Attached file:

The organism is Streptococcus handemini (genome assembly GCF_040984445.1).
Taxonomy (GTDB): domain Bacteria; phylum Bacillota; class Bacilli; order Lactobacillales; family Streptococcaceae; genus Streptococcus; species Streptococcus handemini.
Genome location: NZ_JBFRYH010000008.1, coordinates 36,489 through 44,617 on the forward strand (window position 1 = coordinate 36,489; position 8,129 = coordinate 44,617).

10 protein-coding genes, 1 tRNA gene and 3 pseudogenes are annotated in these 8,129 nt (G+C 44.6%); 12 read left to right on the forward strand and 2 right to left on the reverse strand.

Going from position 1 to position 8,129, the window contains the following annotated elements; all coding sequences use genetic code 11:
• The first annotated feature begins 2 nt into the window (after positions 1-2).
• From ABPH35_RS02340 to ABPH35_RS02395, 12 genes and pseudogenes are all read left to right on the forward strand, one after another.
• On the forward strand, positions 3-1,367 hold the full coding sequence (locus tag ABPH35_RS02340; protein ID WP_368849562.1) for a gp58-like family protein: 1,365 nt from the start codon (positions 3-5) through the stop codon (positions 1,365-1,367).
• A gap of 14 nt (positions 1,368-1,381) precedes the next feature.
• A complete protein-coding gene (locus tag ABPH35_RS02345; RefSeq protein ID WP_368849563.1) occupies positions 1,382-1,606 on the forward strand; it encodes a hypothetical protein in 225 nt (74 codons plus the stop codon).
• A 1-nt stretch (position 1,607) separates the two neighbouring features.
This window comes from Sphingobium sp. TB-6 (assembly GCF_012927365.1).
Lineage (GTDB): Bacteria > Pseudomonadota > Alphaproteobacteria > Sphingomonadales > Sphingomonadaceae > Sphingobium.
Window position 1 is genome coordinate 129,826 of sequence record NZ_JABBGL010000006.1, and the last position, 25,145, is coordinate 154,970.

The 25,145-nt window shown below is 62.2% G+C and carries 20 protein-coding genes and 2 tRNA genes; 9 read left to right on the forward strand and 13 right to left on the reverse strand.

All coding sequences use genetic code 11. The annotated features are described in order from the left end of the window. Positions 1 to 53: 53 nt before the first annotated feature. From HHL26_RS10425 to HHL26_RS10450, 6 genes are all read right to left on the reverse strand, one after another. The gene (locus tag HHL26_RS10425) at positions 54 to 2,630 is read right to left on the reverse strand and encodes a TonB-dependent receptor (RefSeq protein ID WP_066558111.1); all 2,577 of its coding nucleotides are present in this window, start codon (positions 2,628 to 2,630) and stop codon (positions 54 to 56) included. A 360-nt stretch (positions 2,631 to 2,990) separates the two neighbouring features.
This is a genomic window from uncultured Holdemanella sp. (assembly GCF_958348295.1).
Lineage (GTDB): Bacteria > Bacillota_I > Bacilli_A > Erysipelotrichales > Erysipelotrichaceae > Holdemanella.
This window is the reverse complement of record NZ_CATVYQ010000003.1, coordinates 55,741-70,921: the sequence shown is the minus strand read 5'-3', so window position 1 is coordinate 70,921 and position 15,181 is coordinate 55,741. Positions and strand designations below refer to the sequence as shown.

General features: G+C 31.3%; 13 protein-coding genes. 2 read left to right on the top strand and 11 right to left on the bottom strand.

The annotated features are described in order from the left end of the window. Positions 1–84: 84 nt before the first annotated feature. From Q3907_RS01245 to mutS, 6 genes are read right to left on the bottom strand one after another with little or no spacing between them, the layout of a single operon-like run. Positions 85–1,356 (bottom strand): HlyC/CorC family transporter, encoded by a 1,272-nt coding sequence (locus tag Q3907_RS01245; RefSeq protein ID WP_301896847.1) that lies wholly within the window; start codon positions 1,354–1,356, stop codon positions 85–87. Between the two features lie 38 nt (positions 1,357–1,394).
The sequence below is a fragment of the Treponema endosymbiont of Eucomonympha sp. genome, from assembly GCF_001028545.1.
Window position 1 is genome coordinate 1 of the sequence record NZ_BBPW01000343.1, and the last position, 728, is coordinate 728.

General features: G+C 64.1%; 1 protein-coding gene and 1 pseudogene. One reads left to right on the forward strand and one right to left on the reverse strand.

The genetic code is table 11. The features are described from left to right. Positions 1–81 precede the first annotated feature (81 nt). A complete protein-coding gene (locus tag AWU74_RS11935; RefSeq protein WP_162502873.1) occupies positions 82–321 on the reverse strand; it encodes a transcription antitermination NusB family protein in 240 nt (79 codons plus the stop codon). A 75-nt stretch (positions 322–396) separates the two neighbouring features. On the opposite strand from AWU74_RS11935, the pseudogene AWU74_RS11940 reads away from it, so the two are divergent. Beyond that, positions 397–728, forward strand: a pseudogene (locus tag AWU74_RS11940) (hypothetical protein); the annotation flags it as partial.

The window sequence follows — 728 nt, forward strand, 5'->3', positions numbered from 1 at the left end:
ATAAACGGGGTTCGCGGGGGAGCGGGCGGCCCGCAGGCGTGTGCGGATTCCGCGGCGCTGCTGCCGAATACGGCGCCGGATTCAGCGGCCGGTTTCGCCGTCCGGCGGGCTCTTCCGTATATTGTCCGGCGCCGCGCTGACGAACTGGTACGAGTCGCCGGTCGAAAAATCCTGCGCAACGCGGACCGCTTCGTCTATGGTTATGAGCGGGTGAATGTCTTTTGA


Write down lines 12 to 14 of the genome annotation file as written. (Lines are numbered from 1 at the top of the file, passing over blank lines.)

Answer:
This window comes from Sphingobium sp. TB-6 (assembly GCF_012927365.1).
Lineage (GTDB): Bacteria > Pseudomonadota > Alphaproteobacteria > Sphingomonadales > Sphingomonadaceae > Sphingobium.
Window position 1 is genome coordinate 129,826 of sequence record NZ_JABBGL010000006.1, and the last position, 25,145, is coordinate 154,970.